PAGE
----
Three months after the Republic of Ireland’s Feb. 8 general election, three-party negotiations could lead to a new coalition government … or not.
First, center-right Fine Gael and Fianna Fáil parties agreed to govern together for the first time in order to block left-wing Sinn Féin, which topped the polling, from power. Now, the two historic rivals have invited the Green Party to join a coalition to control Dáil Éireann, the lower house of parliament.
The Greens’ insistence on tackling climate change and Fianna Fáil‘s concerns about the impact of that on farming and rural communities is a potential deal breaker. There also is reported tensions within the Greens about whether to enter such a coalition.
Even if elected lawmakers reach an agreement, the deal must be approved by two thirds of the Green’s grassroots members. Fine Gael and Fianna Fáil need majority approval from their members.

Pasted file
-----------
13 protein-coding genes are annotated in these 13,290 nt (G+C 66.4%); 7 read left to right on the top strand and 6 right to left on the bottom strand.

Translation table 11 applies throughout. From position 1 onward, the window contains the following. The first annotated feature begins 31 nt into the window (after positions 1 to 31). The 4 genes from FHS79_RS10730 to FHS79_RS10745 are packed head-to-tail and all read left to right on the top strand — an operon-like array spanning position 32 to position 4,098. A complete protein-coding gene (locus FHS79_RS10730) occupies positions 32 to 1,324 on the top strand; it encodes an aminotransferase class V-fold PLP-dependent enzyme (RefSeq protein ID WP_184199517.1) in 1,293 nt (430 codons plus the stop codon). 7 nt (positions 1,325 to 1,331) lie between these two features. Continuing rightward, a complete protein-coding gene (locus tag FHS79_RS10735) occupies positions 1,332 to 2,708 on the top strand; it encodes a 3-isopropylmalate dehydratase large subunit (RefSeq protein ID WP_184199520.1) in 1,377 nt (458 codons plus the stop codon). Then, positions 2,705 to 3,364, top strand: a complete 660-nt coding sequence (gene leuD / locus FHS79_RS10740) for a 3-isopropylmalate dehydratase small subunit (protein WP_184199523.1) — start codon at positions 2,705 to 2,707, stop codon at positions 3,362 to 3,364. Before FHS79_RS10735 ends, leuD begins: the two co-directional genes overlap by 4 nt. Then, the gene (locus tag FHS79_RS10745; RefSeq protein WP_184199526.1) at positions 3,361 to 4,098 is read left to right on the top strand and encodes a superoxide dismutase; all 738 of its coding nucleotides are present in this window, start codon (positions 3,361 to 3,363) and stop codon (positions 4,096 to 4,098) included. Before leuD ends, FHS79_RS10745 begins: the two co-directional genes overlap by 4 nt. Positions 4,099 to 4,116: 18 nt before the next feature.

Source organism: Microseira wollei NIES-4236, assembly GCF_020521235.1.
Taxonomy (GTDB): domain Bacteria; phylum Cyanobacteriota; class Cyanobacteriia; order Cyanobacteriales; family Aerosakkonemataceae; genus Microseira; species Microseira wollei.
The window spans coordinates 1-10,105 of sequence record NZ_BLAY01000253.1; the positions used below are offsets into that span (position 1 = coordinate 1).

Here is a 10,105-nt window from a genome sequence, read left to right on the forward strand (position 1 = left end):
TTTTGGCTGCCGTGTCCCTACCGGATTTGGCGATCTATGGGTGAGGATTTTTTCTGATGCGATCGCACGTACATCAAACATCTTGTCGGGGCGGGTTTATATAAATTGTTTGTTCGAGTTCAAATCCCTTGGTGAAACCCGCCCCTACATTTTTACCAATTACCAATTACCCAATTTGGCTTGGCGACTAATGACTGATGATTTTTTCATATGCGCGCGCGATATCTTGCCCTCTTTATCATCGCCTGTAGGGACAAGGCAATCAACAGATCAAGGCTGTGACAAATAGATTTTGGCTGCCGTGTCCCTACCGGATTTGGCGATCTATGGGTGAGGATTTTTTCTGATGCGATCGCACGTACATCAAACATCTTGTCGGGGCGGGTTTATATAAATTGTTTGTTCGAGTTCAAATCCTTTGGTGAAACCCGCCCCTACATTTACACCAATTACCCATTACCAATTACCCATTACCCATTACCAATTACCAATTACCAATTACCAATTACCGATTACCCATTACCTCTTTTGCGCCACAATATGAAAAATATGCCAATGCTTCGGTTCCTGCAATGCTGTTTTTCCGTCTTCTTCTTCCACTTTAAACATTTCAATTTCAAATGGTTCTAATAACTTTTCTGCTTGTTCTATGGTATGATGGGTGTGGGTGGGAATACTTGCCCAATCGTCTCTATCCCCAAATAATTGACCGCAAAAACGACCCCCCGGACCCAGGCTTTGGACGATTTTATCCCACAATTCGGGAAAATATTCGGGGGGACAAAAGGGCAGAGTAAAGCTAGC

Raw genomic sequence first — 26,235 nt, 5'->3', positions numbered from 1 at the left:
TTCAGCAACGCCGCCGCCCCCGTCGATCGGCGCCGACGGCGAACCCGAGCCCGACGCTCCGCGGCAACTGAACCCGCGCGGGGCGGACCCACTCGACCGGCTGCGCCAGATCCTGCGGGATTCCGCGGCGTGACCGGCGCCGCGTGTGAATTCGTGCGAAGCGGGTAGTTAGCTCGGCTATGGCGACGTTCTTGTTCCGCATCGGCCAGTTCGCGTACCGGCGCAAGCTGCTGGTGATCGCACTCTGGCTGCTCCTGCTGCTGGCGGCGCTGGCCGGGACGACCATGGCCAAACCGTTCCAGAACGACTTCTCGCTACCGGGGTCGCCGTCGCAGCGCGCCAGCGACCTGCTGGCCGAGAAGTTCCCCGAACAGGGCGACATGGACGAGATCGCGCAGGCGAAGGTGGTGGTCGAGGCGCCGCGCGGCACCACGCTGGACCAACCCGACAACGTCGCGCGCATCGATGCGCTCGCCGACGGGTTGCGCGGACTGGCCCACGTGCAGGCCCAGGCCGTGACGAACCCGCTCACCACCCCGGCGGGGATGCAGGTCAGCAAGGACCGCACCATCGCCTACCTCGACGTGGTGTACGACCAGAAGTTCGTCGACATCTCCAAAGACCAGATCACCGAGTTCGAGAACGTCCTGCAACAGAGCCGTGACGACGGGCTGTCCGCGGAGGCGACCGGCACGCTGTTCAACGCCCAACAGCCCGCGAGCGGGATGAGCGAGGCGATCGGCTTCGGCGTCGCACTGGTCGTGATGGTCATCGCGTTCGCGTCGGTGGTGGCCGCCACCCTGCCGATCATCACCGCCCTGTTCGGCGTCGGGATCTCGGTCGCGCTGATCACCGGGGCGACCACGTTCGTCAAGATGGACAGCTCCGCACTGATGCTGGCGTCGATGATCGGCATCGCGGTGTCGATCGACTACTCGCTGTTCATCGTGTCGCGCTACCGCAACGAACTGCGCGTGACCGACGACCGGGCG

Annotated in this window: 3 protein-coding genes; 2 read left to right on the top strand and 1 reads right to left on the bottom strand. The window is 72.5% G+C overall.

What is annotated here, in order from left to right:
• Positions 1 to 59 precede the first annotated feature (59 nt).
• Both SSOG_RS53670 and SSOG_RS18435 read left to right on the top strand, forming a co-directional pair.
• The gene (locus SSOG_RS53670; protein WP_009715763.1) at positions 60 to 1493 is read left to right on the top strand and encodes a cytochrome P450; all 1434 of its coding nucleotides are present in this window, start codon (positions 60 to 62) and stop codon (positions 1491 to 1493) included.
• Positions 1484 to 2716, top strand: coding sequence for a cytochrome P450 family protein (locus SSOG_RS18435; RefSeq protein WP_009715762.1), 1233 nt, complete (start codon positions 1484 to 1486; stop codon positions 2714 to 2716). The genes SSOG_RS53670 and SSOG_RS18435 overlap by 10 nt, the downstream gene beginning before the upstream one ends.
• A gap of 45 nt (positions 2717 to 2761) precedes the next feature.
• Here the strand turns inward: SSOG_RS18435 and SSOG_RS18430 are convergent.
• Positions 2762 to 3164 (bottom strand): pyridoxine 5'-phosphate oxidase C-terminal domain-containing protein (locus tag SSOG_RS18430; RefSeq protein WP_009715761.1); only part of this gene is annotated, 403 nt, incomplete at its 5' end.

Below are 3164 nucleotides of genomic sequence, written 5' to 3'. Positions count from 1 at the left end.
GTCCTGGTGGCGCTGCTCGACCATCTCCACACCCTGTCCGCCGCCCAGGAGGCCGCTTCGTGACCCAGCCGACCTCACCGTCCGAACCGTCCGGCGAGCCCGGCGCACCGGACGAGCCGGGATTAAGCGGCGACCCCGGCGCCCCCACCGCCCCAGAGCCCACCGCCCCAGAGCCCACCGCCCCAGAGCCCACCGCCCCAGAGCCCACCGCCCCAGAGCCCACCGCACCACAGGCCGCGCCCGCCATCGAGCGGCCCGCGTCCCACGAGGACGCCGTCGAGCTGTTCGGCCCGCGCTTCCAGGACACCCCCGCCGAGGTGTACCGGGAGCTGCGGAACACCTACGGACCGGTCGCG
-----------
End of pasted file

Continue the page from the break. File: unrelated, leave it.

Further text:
Pat Leahy, political editor at The Irish Times, writes:
They may or may not come out with a government, though history suggests so. Normally if a party goes into negotiations on a program for government, it comes out with a program for government. And normally if a party produces a program for government, its members approve its adoption. Though these are not, of course, normal times. (My emphasis.)
The three-way talks are expected to last until the end of the month. Sinn Féin says it remains open to forming a left coalition government with the Greens, independents, and other minor party progressives. Don’t bet on it. Given the massive disruptions and challenges of the coronavirus pandemic, it will be easier to sit in opposition for several years and build toward a majority in the next election, when life hopefully will have returned closer to normal.
Ireland has been in political deadlock since the inconclusive election in February. The caretaker government of Taoiseach Leo Varadkar of Fine Gael has been forced to implement costly and extensive fiscal and political policies in response to the health crisis. The country is taking its first small steps toward reopening from quarantine.